Langley builder Eric Woodward has announced plans to transfer his Fort Langley property holdings and development profits to a charitable foundation.
Woodward issued a statement saying three as-yet-undeveloped Fort Langley commercial development sites and existing holdings of his Statewood Properties Ltd. will be “irrevocably transferred to the newly-formed Eric Woodward Foundation beginning in 2019.”
The holdings represent a combined value of approximately $55 million, the announcement said.
With the eventual redevelopment of the three sites, he said the assets worth will grow to well over $100 million within an anticipated timeline of 10-15 years “with annual cash flow of millions of dollars per year.”
Woodward withdrew three development proposals earlier this year, saying municipal authorities in the Township were insisting on unreasonable restrictions.
At one point during the impasse, Woodward had a boarded-up property painted pink to register a protest, then changed it to grey after several weeks.
He has had billboard-sized photos installed on other boarded-up buildings.
Woodward, who is considering running for Township council, said the foundation would address potential conflict of interest charges if he runs, but that was not why it is being created.
“(This is) not about a potential run for mayor at all,” Woodward told The Times.
“This plan will happen either way, run or not run, win or lose.”
Woodward said creating a foundation has been his long-term plan for years.
“For me, revitalizing Fort Langley was never about making more money,” Woodward said.
“I have enough. I only ever wanted to make a difference in revitalizing Fort Langley because Langley is my home, and because I could.”
Local charities and causes will become the beneficiary of all future development and indefinite rental profit related to three Fort Langley development assemblies on Glover Road between Mavis Avenue and 96 Avenue, which will be indefinitely overseen by an independent Board of Directors of mostly Fort Langley residents.
“Late last year, when I announced to Fort Langley residents that development advocacy by me personally would cease, I immediately began the process of planning a new foundation and charitable direction to be overseen by local Fort Langley residents,” said Woodward.
“The development profit and rental income from any future development will go to registered charities and qualified causes within Greater Langley. This way, the community will benefit from the ongoing revitalization of Fort Langley, and we will safeguard key principles for its management for future generations, for Fort Langley to truly remain ‘somewhere different.’”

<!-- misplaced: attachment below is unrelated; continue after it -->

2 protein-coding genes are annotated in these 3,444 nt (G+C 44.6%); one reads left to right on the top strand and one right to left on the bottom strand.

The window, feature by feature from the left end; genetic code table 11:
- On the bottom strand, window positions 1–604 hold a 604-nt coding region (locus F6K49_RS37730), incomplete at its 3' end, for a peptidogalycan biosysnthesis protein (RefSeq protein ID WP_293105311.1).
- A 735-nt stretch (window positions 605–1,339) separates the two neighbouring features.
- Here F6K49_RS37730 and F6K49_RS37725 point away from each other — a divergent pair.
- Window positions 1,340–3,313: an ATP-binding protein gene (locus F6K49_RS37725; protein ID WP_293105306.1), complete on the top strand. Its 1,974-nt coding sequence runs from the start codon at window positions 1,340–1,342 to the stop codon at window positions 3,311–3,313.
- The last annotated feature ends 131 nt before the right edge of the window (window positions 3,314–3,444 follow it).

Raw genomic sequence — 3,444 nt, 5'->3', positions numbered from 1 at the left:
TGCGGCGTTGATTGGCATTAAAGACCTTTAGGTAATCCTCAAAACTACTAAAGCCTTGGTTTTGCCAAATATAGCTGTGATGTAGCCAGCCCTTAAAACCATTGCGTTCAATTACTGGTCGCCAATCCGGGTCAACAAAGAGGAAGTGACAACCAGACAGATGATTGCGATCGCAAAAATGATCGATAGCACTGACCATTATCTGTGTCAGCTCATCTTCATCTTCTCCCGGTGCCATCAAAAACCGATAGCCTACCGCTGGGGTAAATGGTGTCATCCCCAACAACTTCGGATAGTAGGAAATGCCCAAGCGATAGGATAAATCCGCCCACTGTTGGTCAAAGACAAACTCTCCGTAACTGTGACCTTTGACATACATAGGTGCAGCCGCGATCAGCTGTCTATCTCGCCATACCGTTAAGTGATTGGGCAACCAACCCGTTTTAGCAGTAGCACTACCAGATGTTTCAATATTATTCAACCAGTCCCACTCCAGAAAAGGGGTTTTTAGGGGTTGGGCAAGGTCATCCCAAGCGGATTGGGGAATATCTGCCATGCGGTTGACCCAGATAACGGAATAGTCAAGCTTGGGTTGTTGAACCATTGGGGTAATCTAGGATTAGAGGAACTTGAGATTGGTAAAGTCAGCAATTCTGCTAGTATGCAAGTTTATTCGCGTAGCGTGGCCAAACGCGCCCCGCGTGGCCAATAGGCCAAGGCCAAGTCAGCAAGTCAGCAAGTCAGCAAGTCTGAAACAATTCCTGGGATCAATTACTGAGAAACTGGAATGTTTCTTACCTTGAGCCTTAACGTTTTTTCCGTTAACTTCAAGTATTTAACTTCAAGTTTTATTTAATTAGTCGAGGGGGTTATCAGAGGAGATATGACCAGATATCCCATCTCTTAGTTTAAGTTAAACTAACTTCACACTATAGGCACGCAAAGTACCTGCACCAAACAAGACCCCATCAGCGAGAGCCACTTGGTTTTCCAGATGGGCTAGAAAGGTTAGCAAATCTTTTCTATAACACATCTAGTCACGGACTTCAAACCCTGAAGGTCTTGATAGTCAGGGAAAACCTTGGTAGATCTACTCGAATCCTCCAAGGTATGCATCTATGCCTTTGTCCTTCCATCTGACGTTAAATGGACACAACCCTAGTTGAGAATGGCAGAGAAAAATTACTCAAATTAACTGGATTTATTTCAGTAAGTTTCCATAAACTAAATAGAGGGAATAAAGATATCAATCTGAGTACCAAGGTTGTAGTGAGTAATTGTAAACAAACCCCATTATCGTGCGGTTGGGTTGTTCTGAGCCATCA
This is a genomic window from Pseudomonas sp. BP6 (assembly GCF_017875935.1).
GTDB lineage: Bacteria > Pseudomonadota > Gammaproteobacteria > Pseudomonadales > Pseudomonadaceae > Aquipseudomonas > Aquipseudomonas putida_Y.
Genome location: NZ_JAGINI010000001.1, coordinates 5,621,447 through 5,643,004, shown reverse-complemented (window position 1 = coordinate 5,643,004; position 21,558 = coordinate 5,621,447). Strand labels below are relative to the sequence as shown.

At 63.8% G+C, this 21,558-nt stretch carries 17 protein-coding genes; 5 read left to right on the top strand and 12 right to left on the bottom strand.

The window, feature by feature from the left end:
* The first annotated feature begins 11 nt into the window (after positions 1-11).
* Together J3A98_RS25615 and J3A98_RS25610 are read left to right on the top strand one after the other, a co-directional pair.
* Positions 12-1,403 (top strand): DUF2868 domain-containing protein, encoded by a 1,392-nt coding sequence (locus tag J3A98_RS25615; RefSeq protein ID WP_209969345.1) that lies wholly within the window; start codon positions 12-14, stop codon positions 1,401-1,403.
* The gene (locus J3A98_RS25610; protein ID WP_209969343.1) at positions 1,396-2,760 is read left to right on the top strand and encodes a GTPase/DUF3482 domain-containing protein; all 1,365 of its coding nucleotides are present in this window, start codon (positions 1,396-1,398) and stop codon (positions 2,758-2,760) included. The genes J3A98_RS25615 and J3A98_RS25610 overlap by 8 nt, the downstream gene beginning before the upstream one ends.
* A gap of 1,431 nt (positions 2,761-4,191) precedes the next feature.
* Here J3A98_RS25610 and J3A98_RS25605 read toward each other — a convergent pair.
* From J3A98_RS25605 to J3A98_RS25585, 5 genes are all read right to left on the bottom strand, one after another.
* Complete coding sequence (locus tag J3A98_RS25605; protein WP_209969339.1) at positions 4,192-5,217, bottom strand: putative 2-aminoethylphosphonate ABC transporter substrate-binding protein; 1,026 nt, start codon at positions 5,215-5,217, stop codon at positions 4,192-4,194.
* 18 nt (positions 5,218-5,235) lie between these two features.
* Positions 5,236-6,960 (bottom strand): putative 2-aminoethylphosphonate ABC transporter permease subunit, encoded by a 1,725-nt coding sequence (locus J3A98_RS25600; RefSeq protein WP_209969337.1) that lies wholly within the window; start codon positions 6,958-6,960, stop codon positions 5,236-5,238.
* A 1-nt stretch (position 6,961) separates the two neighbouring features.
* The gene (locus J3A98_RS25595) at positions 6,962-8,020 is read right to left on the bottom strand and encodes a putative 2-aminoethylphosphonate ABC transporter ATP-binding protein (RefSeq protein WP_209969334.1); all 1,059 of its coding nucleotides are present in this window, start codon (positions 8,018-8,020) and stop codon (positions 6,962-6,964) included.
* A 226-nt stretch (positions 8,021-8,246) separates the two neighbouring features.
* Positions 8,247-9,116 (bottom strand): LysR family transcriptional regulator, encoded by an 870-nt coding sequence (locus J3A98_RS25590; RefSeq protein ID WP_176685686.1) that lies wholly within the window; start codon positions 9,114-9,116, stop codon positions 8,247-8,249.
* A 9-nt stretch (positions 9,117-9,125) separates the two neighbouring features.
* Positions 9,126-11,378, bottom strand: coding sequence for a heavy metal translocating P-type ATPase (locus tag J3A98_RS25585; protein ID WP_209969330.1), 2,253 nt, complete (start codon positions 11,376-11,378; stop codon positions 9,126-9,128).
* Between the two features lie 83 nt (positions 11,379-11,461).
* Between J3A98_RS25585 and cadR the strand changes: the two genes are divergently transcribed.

Initially, three acres of mixed-use commercial and multi-family properties in the heart of Fort Langley worth an estimated $18 million will be transferred from Woodward’s Statewood Properties Ltd. to the Eric Woodward Foundation.
All holdings, including the recently completed Coulter Berry building, will be transferred to the Foundation within 10-15 years, after the tax liabilities and “numerous technical complexities” are sorted out, Woodward said.
The development sites and their future redevelopment will now be overseen by the board of directors of the new Eric Woodward Foundation, chaired by Tom Kirstein, former mayor of White Rock (1979-1983).
The following Fort Langley residents will serve as founding directors of the new charitable foundation:
• Gareth Abreo – 66 Avenue – President, Fort Langley BIA
• Frank Cox – Casimir Street
• Barry Dashner – Francis Avenue
• Shona De Guzman – Francis Avenue
• Kelly Holmes – Wright Street
• Maureen Rose – Bedford Trail
• Rob Rose – Bedford Trail
• Eric Woodward – Glover Road
“When Eric originally told me of his plans, I had just witnessed similar philanthropy in Tasmania,” Kirstein said.
He was referring to the creation of Tasmania’s Museum of Old and New Art (MONA), funded by David Walsh, a colourful Australian professional gambler, art collector and businessman, who spent a rumoured $200 million U.S. to build the museum and its art collection in his home state.
The story is similar, Kirstein said.
“Hometown boy comes back, makes some money, decides to invest it and do some good,” Kirstein said.
Kirstein said Woodward talked to him about the foundation more than a year ago.
“I think there’s a hidden philanthropist there,” Kirtsein said.
He said the foundation will assist “Langley-specific” charities working in health, education and help for the underprivileged.
The new foundation will seek to build new mixed-use commercial buildings on Glover Road between Mavis Avenue and 96 Avenue, and on McBride Street, starting with the now 1.6-acre site at the corner of Mary Avenue and Glover Road, in the heart of Fort Langley.
Woodward said his current holdings in Fort Langley, including the three development sites, represent almost 40 per cent of the Fort Langley commercial core, and 80 per cent of commercial property in the Fort Langley core from 96 Avenue to Mavis Avenue, along Glover Road.